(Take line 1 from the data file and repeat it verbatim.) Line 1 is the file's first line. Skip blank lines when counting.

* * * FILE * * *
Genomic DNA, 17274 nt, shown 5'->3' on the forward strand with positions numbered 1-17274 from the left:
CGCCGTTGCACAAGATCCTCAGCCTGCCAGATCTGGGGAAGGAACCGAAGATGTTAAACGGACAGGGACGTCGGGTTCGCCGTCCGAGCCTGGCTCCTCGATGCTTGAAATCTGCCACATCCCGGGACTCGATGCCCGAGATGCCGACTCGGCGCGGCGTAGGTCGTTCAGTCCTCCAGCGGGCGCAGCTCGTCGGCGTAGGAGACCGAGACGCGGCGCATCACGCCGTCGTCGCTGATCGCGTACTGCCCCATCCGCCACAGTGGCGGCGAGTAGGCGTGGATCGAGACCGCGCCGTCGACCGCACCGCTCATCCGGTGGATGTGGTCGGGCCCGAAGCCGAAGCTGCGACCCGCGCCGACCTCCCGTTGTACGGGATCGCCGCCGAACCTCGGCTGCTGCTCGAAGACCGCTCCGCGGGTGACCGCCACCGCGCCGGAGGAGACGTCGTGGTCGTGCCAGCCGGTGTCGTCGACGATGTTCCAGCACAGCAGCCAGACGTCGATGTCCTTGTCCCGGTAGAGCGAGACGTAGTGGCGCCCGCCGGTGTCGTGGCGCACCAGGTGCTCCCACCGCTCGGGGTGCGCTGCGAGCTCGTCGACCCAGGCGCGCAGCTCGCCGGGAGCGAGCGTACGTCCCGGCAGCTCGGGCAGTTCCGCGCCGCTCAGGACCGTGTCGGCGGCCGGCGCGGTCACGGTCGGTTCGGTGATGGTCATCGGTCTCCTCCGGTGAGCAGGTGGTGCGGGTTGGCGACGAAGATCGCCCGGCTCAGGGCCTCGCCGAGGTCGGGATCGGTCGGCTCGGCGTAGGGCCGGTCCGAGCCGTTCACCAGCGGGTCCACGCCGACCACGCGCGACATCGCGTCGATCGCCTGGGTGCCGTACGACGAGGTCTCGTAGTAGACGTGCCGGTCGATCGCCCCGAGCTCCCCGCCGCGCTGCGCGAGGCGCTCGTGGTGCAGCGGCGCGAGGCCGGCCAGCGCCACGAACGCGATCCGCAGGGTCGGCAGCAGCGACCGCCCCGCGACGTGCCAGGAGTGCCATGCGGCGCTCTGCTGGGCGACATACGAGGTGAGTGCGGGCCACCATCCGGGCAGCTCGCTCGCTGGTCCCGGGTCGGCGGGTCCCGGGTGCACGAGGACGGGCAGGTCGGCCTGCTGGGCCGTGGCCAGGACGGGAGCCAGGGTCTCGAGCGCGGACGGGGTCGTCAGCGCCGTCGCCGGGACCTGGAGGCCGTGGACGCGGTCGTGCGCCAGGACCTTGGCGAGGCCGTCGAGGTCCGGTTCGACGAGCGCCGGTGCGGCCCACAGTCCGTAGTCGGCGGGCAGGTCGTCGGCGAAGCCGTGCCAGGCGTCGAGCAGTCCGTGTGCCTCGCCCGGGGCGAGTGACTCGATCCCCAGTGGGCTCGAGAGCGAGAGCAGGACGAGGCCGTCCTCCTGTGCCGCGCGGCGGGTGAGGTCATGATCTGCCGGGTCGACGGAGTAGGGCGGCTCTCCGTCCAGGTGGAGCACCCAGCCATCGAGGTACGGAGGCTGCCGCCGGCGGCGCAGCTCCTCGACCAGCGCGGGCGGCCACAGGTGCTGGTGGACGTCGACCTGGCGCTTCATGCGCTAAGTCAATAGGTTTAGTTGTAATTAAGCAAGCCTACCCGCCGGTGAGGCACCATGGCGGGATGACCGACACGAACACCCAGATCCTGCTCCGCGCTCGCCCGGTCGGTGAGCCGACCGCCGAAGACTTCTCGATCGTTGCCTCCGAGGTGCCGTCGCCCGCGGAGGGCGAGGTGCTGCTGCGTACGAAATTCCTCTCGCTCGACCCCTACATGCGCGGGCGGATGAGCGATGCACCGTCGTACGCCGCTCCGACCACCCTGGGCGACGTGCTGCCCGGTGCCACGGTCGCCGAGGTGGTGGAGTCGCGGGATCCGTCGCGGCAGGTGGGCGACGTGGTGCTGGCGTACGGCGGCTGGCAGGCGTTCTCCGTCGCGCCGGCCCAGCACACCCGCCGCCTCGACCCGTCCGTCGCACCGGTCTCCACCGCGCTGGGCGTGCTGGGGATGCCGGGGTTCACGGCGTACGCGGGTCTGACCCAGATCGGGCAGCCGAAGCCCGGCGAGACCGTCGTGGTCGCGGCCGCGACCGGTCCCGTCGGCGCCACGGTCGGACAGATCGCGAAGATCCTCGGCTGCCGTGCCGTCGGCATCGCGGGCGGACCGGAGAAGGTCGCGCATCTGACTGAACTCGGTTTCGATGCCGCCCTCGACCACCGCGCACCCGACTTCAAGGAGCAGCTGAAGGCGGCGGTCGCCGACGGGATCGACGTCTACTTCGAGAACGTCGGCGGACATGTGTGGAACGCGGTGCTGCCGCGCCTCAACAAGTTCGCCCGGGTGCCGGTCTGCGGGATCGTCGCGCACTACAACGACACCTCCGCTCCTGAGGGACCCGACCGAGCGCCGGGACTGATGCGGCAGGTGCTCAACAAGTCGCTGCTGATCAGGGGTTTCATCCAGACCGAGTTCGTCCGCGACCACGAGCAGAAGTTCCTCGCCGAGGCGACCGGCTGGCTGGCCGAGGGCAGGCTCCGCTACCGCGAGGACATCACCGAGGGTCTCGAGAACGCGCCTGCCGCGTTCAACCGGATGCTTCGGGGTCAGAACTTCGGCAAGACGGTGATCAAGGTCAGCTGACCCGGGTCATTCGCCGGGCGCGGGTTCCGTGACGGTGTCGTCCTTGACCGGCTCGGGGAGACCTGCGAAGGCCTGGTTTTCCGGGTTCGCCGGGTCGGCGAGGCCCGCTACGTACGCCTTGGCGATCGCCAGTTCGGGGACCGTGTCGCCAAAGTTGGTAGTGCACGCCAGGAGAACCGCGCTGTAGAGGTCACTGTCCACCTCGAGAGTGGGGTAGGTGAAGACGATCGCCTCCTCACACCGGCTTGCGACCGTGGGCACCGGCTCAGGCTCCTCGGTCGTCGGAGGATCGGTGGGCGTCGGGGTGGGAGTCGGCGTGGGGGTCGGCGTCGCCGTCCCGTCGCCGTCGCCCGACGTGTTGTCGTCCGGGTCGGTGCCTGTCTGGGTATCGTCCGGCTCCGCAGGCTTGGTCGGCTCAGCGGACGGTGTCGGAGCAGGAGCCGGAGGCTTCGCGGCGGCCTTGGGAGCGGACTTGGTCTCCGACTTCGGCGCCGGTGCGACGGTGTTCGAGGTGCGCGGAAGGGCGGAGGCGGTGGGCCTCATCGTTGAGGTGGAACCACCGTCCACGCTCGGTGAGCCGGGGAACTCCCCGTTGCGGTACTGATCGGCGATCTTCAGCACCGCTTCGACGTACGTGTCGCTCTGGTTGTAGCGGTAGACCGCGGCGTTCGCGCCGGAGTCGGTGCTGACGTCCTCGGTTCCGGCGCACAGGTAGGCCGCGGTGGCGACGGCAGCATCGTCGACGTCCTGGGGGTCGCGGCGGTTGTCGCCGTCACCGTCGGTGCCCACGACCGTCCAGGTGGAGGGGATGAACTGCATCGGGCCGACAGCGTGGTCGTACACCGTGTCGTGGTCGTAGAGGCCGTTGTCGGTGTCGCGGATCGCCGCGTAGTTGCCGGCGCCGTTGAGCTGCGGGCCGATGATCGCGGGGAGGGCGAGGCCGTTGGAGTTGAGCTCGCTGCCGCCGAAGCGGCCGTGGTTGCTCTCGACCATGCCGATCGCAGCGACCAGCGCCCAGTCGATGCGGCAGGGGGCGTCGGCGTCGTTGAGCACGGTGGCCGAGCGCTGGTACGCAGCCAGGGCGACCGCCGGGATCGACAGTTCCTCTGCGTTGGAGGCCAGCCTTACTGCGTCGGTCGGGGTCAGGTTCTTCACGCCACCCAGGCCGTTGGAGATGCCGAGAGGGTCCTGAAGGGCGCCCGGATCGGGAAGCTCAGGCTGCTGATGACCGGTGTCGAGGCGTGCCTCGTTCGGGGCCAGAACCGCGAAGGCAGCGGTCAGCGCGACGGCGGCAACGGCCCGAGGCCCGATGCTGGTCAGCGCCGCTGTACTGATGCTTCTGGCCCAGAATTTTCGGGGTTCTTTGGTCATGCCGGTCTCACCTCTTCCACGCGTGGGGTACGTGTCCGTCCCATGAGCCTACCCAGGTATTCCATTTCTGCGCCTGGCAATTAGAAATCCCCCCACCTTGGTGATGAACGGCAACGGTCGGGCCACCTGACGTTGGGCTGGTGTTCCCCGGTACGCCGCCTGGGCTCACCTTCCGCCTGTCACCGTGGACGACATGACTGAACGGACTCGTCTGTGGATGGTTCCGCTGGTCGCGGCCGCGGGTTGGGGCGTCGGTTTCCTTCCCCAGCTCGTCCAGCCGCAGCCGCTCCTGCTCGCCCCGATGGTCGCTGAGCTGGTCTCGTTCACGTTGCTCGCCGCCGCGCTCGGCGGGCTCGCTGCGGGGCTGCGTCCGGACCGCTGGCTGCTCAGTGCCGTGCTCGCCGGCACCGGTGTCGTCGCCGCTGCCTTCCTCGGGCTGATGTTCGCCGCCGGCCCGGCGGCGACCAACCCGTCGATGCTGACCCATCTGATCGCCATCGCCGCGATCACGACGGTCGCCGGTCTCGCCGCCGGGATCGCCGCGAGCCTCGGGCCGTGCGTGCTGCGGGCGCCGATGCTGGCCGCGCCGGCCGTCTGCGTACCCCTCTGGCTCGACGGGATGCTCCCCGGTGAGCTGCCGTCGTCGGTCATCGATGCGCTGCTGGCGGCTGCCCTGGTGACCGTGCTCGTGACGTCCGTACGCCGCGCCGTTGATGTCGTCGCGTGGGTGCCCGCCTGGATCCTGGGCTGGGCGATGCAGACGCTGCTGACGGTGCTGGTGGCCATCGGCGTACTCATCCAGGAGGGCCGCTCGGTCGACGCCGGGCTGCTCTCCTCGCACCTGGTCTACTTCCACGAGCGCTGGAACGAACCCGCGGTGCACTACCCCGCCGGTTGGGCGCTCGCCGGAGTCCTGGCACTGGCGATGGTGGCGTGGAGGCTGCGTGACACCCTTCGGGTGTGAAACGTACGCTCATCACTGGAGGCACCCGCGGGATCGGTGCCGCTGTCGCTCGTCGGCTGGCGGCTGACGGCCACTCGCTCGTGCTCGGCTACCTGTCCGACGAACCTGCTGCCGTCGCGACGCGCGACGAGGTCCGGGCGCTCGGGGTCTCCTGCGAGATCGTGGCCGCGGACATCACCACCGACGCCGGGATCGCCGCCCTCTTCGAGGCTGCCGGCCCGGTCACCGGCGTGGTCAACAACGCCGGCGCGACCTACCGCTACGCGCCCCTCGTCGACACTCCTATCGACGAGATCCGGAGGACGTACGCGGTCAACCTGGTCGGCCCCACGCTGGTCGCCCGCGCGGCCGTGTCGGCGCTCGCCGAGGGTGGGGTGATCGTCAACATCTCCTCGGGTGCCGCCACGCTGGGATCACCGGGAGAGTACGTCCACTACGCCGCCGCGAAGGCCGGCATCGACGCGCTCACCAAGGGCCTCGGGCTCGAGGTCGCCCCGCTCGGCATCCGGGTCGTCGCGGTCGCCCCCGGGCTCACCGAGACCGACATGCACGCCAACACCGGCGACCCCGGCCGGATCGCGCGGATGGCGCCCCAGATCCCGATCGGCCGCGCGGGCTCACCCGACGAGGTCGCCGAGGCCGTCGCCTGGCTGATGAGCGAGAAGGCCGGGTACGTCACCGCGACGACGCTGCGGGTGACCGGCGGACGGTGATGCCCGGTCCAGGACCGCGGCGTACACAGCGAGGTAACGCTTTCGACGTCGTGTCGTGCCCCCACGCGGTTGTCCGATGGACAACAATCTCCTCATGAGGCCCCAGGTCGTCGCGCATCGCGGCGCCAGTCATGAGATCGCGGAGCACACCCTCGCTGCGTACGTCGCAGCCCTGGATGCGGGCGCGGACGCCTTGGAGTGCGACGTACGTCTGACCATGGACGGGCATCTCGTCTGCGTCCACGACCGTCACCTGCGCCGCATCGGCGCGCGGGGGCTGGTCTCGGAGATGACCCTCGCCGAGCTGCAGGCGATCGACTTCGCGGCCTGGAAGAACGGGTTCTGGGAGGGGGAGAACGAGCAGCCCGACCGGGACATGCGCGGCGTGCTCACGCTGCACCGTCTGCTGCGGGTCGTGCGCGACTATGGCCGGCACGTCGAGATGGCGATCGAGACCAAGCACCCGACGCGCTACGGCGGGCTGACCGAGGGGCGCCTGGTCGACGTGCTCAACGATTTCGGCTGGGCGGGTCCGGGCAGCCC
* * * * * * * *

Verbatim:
Genomic DNA, 17274 nt, shown 5'->3' on the forward strand with positions numbered 1-17274 from the left: